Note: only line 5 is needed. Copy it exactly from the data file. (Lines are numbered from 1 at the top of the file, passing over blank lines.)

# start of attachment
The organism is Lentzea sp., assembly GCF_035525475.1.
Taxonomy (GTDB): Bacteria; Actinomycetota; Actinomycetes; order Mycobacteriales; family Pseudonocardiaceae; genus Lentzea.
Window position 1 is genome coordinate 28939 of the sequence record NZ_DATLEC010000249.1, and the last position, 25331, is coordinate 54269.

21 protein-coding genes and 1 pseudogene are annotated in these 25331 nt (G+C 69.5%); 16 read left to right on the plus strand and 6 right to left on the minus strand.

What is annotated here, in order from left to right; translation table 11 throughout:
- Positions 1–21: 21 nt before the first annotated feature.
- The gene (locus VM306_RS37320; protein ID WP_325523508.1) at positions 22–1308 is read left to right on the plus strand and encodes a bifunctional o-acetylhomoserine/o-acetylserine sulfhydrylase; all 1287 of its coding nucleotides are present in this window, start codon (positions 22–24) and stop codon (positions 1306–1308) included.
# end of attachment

What is annotated here, in order from left to right; translation table 11 throughout: